Now that we have our entry point to send our Slack messages to, it's time to get this into SharePoint to make it useful. What we want to do is add a button to a page (ideally every page in the site collection) and when this button is clicked, we make a post to our Slack channel with context information of the current page. To do this, we'll add a Promoted Action link to the top right corner of the page which triggers the call to Slack.

    Adding the Promoted Action link can be done using a little snippet of JavaScript after the page is loaded to inject the button in the right place. To do this, we can use a little bit of jQuery after the SharePoint JavaScript Object Model (JSOM) is loaded. This will ensure that all our necessary SharePoint metadata is where it needs to be before we get going. The following code snippet will wait for the SharePoint JSOM to load and will then inject the button into the page where we need it.

    [code language="javascript"]
    function initPostToSlack() {
    // Create the new Promoted Link structure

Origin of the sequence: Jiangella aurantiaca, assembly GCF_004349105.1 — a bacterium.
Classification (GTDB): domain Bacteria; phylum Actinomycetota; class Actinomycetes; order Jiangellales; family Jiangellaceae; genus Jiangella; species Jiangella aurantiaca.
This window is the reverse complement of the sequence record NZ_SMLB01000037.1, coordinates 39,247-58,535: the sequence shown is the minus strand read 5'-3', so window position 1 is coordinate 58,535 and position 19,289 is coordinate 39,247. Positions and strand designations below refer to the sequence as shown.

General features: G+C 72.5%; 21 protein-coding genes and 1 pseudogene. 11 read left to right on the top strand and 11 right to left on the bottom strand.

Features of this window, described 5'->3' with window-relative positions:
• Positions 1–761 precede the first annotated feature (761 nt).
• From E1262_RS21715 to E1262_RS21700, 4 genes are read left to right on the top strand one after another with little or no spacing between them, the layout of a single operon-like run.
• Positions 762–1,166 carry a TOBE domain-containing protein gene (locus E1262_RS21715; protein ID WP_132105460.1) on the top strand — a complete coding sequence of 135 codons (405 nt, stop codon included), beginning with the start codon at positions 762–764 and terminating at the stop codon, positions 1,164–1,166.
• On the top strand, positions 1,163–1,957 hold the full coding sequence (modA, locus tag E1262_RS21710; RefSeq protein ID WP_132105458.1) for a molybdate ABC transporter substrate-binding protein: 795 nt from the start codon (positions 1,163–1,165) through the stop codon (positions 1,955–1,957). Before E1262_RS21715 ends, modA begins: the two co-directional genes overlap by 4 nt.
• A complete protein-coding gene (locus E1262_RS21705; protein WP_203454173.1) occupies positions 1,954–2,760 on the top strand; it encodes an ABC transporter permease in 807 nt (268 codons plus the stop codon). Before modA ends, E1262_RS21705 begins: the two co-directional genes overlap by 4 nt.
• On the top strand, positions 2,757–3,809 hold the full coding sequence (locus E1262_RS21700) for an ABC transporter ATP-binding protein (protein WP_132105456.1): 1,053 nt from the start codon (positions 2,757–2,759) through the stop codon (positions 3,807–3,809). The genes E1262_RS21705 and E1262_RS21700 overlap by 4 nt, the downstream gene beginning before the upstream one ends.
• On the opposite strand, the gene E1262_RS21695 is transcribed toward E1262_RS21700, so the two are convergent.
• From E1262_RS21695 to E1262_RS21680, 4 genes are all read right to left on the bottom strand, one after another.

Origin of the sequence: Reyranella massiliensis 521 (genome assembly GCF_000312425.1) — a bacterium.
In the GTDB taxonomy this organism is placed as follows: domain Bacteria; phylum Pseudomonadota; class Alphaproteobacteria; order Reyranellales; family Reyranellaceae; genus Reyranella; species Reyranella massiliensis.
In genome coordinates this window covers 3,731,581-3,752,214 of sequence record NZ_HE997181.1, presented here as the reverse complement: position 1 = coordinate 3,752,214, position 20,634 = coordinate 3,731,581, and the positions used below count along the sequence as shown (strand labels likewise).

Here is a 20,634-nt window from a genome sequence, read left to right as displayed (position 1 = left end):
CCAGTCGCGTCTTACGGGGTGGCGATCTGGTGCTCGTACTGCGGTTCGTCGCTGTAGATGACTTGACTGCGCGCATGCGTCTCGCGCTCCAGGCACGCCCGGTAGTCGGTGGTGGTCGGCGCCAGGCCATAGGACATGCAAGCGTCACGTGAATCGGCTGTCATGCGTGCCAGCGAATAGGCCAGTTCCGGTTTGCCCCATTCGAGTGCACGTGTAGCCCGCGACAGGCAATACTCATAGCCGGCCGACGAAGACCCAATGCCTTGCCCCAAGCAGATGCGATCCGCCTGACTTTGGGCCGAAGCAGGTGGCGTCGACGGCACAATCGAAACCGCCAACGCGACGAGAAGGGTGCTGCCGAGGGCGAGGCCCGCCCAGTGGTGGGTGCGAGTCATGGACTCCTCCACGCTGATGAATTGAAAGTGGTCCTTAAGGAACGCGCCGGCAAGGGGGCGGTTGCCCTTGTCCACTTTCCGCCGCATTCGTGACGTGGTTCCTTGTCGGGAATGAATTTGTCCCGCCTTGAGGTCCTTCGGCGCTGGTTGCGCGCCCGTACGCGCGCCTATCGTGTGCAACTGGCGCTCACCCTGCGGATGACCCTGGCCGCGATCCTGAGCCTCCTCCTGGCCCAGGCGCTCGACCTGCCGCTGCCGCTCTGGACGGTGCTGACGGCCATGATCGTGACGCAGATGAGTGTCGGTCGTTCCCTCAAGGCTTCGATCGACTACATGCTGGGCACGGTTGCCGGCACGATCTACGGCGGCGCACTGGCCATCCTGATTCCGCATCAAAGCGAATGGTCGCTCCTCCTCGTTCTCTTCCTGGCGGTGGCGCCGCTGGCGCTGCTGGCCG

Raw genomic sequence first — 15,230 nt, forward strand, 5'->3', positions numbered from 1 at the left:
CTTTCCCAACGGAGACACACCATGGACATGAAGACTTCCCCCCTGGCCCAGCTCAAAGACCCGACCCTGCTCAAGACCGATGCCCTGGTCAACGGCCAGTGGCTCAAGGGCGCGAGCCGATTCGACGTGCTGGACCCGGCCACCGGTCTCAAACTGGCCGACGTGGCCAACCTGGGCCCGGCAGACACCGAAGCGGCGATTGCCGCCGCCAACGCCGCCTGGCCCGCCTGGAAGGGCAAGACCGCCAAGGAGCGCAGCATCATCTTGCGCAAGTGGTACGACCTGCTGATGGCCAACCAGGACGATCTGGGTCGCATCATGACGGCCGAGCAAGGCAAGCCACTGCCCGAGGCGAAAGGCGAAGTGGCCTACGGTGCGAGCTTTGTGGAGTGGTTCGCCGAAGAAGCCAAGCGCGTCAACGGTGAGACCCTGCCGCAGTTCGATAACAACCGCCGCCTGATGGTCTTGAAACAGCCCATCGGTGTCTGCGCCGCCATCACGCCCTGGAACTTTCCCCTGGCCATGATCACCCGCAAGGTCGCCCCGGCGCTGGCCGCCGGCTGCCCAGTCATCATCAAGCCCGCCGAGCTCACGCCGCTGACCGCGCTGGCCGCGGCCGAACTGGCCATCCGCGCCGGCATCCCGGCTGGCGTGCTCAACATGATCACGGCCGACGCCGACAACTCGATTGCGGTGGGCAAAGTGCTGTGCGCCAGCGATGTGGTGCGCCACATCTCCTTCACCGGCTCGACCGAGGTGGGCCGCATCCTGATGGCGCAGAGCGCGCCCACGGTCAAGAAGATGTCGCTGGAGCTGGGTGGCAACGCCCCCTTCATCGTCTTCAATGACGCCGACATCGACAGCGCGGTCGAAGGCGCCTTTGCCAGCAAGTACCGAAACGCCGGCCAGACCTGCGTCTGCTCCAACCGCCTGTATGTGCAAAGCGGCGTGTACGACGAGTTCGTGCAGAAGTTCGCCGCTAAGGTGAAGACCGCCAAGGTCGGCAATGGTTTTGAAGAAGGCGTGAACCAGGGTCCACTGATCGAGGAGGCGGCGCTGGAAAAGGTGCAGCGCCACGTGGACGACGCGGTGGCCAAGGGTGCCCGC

var promLink = '<a class="ms-rtefocus-invalid ms-promotedActionButton" id="s7_post_to_slack" href="javascript:" onclick="javascript:postPageToSlack();">';
    promLink += '<span style="height:16px;width:16px;position:relative;display:inline-block;overflow:hidden;" class="s4-clust ms-promotedActionButton-icon">';
    promLink += '<img src="/_layouts/15/images/spcommon.png?rev=43#ThemeKey=spcommon" alt="Post to Slack" style="position: absolute; left: -218px; top: -48px;">';
    promLink += '</span><span class="ms-promotedActionButton-text">Post to Slack</span></a>';
    // Add the new button to the Promoted Actions set

    // Ensure the SP JSOM is loaded before we worry about our stuff
    jQuery( document ).ready(function() {
    ExecuteOrDelayUntilScriptLoaded(initPostToSlack, "sp.js");

    That's all there is to it for the button. Once the page loads, you should see the the Post to Slack button appear within the Promoted Actions links of the page.

    Wire Up the Button

    Now that we have the Slack WebHook created and a button on our page, all that's left to do is to wire it up so that on button click, the current page information is posted to the Slack channel that we chose. To do this, add the following JavaScript to the page:

    [code language="javascript"]
    function postPageToSlack() {
    // Keep this URL private - Only hardcoded for sample purposes